Meantime, FEMA is deciding whether to set up shop on a neighborhood artery, Van Brunt Street, or in the IKEA parking lot.
But Corado was impressed by Jose, who set up shop at the Four Seasons.
They fled to New York in 1940, and he set up shop on East 57th Street.
The cartels that have, for the last several years, been devouring Mexico from the inside out have set up shop in Central America.
Places that freelancers or startups can use on an as-needed basis, or where travelers can set up shop temporarily.
A rough lout had set up shop there, with dressed poultry for sale.
Anyone who is interested in the study of human nature should set up shop on the Rim of the Grand Canyon and watch the world go by.
And I set up shop almost next door to the chapel, and took the trade out of his mouth, and enjoyed myself finely for six months.
The enclosed will help you to set up shop and to get and pay whatever is necessary.
Two of the smiths brought forth metal-working equipment of strange design and set up shop to one side.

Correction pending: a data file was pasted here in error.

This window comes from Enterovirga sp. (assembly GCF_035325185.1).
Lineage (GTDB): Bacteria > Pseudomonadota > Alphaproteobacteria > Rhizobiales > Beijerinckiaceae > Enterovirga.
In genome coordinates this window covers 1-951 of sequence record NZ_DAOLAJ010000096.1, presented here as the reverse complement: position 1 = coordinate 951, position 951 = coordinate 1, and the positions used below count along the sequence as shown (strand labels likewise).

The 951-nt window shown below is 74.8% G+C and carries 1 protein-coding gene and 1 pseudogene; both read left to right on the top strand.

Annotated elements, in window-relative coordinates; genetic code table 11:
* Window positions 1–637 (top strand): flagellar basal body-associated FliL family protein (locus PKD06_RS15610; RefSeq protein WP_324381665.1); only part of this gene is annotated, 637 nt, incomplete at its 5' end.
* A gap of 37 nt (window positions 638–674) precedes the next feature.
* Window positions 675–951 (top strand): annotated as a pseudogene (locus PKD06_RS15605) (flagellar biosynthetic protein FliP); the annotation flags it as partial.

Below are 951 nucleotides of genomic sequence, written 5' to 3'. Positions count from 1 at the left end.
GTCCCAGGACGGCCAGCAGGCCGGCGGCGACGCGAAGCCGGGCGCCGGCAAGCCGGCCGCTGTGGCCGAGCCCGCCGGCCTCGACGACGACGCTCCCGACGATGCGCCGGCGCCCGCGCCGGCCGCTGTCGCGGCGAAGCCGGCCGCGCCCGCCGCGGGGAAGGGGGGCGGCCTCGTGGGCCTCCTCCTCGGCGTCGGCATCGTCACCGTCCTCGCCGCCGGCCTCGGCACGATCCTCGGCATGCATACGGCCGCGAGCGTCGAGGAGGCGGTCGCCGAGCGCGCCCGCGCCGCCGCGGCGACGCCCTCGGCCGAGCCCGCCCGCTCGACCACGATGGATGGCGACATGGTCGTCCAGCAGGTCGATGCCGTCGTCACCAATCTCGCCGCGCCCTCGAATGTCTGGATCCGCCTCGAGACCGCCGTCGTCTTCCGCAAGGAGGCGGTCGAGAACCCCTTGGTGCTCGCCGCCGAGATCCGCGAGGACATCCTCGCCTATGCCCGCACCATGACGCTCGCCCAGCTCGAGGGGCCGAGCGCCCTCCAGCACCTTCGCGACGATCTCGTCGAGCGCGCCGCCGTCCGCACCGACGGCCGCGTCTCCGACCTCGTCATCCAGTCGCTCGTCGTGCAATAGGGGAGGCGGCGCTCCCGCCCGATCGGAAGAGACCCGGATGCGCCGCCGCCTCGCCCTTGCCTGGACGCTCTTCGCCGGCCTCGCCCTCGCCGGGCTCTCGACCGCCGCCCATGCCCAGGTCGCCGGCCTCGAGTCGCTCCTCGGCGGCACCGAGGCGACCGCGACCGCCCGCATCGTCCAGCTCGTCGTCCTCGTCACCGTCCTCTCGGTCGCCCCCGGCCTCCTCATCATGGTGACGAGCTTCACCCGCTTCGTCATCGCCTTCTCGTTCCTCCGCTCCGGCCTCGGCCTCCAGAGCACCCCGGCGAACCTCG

c.1300, "booth or shed for trade or work," perhaps from Old English scoppa, a rare word of uncertain meaning, apparently related to scypen "cowshed," from Proto-Germanic *skoppan "small additional structure" (cf. Old High German scopf "building without walls, porch," German dialectal Scopf "porch, cart-shed, barn," German Schuppen "a shed"), from root *skupp-. Or the Middle English word was acquired from Old French eschoppe "booth, stall" (Modern French échoppe), which is a Germanic loan-word from the same root.
Meaning "building or room set aside for sale of merchandise" is from mid-14c. Meaning "schoolroom equipped for teaching vocational arts" is from 1914, American English. Sense of "matters pertaining to one's trade" is from 1814 (as in talk shop (v.), 1860).
1680s, "to bring something to a shop, to expose for sale," from shop (n.). The meaning "to visit shops for the purpose of examining or purchasing goods" is first attested 1764. Related: Shopped; shopping. Shop around is from 1922. Shopping cart is recorded from 1956; shopping list first attested 1913; transferred and figurative use is from 1959.